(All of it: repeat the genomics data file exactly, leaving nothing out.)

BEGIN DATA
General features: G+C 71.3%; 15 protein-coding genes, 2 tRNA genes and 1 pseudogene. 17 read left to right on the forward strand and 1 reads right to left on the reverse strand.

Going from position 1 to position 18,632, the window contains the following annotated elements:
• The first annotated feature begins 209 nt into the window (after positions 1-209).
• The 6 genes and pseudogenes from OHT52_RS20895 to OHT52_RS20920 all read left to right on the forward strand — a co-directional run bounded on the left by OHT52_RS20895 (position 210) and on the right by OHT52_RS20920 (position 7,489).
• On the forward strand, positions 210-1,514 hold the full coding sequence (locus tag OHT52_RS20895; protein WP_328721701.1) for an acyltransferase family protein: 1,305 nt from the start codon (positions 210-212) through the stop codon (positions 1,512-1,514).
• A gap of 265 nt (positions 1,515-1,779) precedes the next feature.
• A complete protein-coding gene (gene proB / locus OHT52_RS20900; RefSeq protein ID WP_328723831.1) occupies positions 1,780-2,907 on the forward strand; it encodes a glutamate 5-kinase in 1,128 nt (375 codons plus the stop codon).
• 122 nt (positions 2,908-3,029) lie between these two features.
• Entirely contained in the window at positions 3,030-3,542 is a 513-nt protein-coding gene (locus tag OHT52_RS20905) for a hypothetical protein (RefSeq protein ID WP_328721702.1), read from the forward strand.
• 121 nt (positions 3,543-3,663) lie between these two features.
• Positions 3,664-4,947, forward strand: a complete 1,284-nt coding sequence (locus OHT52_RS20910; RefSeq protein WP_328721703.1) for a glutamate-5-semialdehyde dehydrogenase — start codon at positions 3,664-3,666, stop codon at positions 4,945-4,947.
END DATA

General features: G+C 71.3%; 15 protein-coding genes, 2 tRNA genes and 1 pseudogene. 17 read left to right on the forward strand and 1 reads right to left on the reverse strand.

Going from position 1 to position 18,632, the window contains the following annotated elements:
• The first annotated feature begins 209 nt into the window (after positions 1-209).
• The 6 genes and pseudogenes from OHT52_RS20895 to OHT52_RS20920 all read left to right on the forward strand — a co-directional run bounded on the left by OHT52_RS20895 (position 210) and on the right by OHT52_RS20920 (position 7,489).
• On the forward strand, positions 210-1,514 hold the full coding sequence (locus tag OHT52_RS20895; protein WP_328721701.1) for an acyltransferase family protein: 1,305 nt from the start codon (positions 210-212) through the stop codon (positions 1,512-1,514).
• A gap of 265 nt (positions 1,515-1,779) precedes the next feature.
• A complete protein-coding gene (gene proB / locus OHT52_RS20900; RefSeq protein ID WP_328723831.1) occupies positions 1,780-2,907 on the forward strand; it encodes a glutamate 5-kinase in 1,128 nt (375 codons plus the stop codon).
• 122 nt (positions 2,908-3,029) lie between these two features.
• Entirely contained in the window at positions 3,030-3,542 is a 513-nt protein-coding gene (locus tag OHT52_RS20905) for a hypothetical protein (RefSeq protein ID WP_328721702.1), read from the forward strand.
• 121 nt (positions 3,543-3,663) lie between these two features.
• Positions 3,664-4,947, forward strand: a complete 1,284-nt coding sequence (locus OHT52_RS20910; RefSeq protein WP_328721703.1) for a glutamate-5-semialdehyde dehydrogenase — start codon at positions 3,664-3,666, stop codon at positions 4,945-4,947.